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Concert Assures Relics Are Protected


This month's concert by the world's top three tenors in Beijing's Forbidden City will in no way affect the 600-year-old royal residence, a concert official said.

Construction of more than 2,000 tons of facades, giant dragon pillars and a myriad of facilities and devices necessary for the concert have aroused people's concern about the concert's possible harm to the venue, Xinhua news agency reported.

Stage supervisor Jing Linsen assured the public that effective protection measures have been employed to ensure that the event will not in any way affect the cultural relics of the Forbidden City.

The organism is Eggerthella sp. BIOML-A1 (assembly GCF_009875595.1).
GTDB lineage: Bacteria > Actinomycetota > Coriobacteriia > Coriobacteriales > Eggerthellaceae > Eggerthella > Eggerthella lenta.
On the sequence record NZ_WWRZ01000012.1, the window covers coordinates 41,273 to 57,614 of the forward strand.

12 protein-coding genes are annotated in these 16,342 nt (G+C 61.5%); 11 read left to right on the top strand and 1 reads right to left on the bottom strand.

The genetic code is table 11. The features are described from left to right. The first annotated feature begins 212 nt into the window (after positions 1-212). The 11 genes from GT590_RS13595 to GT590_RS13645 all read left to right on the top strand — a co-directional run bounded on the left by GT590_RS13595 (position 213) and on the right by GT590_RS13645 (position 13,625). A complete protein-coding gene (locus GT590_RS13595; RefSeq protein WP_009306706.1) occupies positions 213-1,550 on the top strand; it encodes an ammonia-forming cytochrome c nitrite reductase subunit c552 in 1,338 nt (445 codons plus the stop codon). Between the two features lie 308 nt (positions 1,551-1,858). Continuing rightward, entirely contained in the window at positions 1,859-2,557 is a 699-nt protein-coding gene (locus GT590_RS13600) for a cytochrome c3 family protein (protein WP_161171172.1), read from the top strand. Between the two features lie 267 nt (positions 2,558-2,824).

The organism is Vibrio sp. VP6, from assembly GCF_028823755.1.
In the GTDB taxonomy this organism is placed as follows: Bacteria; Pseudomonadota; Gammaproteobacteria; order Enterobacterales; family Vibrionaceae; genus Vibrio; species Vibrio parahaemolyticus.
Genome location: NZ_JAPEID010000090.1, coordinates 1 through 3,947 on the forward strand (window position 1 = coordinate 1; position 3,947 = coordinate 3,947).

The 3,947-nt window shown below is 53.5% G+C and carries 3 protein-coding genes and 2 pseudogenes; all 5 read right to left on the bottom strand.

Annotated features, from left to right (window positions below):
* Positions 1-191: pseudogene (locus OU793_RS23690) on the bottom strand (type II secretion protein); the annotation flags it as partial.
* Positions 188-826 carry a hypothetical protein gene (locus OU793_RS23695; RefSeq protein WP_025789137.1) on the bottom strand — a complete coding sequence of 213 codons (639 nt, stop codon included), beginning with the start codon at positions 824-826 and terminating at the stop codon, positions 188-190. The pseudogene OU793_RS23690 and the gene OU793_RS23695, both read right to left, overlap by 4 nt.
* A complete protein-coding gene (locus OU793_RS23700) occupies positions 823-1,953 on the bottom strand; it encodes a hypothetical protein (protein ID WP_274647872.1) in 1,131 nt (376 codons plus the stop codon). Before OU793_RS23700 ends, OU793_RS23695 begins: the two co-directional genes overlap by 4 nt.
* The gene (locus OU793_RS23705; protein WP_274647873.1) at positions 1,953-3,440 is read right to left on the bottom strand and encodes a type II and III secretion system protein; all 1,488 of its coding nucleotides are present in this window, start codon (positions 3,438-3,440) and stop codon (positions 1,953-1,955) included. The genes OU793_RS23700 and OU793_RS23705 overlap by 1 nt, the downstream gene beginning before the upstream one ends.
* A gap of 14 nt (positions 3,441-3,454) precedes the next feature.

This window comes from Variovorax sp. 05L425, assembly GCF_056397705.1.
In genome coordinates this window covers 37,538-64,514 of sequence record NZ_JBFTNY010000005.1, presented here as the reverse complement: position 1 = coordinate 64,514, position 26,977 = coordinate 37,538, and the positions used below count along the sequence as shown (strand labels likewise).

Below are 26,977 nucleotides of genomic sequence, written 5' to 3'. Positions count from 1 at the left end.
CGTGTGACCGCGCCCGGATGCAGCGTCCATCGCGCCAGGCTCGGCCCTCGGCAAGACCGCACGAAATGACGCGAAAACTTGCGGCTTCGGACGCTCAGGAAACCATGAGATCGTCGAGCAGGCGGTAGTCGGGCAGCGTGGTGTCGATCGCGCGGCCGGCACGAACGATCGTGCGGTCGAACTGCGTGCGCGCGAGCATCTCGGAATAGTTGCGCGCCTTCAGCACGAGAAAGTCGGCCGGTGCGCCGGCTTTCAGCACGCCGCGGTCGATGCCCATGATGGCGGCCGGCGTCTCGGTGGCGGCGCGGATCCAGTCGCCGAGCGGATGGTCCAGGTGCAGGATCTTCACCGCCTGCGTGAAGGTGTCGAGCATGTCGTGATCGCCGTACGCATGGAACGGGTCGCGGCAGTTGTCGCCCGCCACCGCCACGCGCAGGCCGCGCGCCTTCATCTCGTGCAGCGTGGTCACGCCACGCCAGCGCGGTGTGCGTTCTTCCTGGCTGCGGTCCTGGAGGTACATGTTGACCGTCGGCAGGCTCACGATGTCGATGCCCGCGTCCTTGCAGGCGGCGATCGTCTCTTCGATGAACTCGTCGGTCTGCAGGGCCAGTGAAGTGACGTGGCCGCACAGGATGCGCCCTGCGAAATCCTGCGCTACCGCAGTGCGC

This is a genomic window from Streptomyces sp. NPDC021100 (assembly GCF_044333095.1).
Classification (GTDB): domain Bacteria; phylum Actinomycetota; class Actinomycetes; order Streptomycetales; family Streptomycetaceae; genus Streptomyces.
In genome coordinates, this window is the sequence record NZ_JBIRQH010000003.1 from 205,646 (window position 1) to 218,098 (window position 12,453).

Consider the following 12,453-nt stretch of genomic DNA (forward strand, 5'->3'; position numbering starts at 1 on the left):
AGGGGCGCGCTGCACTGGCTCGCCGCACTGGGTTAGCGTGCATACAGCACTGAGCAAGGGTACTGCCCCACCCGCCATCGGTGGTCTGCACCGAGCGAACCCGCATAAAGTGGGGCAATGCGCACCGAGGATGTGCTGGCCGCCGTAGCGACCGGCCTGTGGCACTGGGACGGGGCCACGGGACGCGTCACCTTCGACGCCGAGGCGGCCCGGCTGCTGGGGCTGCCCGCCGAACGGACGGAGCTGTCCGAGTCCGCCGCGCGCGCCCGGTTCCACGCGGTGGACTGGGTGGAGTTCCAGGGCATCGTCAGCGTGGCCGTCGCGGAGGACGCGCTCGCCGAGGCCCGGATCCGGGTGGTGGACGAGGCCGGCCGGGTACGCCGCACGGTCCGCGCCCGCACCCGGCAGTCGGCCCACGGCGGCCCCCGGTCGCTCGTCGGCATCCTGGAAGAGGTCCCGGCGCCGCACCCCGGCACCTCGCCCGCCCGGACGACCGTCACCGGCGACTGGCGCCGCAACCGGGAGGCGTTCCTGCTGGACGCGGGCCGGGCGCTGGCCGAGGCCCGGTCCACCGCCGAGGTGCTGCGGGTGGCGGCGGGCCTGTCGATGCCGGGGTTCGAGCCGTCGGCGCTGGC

The concert is scheduled for Sunday - International Olympic Day.

Some 20,000 music enthusiasts are expected to gather at Wumen plaza, the stage venue of the concert.

According to Jing, a large "cover-up and make-up" campaign is under way:

The marble floor built up in the Ming Dynasty (1368-1644) will be covered with several layers of special carpets and synthesized boards and rubber before the stage and audience seats are built.

Nothing is allowed to directly get in contact with the marble floor.

Moreover, all the construction will be kept 15 meters away from the ancient city wall, Jing said.

Experts from the Palace Museum and relevant government departments have been invited to participate in the entire preparation process, from stage design to the civil engineering construction.

Strict supervision will be exercised to guarantee no damage to the ancient palace "until the last piece of equipment and facilities is removed from the site," said stage supervisor Jing.

(Eastday.com.cn 06/18/2001)

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